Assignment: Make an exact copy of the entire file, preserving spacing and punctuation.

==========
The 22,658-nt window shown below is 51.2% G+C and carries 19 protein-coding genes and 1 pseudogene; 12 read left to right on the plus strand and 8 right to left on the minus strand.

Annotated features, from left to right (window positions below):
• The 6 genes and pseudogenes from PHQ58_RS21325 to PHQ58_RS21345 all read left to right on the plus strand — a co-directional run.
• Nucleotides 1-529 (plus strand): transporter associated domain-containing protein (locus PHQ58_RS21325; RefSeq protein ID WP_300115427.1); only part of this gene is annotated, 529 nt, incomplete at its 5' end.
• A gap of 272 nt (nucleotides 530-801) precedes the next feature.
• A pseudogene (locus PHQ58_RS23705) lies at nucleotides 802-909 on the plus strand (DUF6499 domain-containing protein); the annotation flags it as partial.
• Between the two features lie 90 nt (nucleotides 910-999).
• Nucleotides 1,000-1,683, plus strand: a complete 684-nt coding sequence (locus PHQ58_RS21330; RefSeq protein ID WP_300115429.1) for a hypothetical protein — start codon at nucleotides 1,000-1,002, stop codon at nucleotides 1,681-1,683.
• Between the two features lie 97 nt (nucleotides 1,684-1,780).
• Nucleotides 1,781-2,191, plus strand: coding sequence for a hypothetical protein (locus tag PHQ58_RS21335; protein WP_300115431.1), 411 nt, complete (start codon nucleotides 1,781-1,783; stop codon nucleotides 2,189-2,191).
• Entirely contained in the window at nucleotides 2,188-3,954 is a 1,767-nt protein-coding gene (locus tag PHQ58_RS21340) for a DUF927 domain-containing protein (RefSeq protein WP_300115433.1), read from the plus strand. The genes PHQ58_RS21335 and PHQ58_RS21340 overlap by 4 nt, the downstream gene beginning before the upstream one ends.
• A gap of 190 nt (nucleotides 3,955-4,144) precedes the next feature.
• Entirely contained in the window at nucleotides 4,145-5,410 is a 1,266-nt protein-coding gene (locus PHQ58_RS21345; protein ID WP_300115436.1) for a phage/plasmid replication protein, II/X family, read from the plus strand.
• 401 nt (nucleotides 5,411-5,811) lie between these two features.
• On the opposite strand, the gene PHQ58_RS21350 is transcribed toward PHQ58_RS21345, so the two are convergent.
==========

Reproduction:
The 22,658-nt window shown below is 51.2% G+C and carries 19 protein-coding genes and 1 pseudogene; 12 read left to right on the plus strand and 8 right to left on the minus strand.

Annotated features, from left to right (window positions below):
• The 6 genes and pseudogenes from PHQ58_RS21325 to PHQ58_RS21345 all read left to right on the plus strand — a co-directional run.
• Nucleotides 1-529 (plus strand): transporter associated domain-containing protein (locus PHQ58_RS21325; RefSeq protein ID WP_300115427.1); only part of this gene is annotated, 529 nt, incomplete at its 5' end.
• A gap of 272 nt (nucleotides 530-801) precedes the next feature.
• A pseudogene (locus PHQ58_RS23705) lies at nucleotides 802-909 on the plus strand (DUF6499 domain-containing protein); the annotation flags it as partial.
• Between the two features lie 90 nt (nucleotides 910-999).
• Nucleotides 1,000-1,683, plus strand: a complete 684-nt coding sequence (locus PHQ58_RS21330; RefSeq protein ID WP_300115429.1) for a hypothetical protein — start codon at nucleotides 1,000-1,002, stop codon at nucleotides 1,681-1,683.
• Between the two features lie 97 nt (nucleotides 1,684-1,780).
• Nucleotides 1,781-2,191, plus strand: coding sequence for a hypothetical protein (locus tag PHQ58_RS21335; protein WP_300115431.1), 411 nt, complete (start codon nucleotides 1,781-1,783; stop codon nucleotides 2,189-2,191).
• Entirely contained in the window at nucleotides 2,188-3,954 is a 1,767-nt protein-coding gene (locus tag PHQ58_RS21340) for a DUF927 domain-containing protein (RefSeq protein WP_300115433.1), read from the plus strand. The genes PHQ58_RS21335 and PHQ58_RS21340 overlap by 4 nt, the downstream gene beginning before the upstream one ends.
• A gap of 190 nt (nucleotides 3,955-4,144) precedes the next feature.
• Entirely contained in the window at nucleotides 4,145-5,410 is a 1,266-nt protein-coding gene (locus PHQ58_RS21345; protein ID WP_300115436.1) for a phage/plasmid replication protein, II/X family, read from the plus strand.
• 401 nt (nucleotides 5,411-5,811) lie between these two features.
• On the opposite strand, the gene PHQ58_RS21350 is transcribed toward PHQ58_RS21345, so the two are convergent.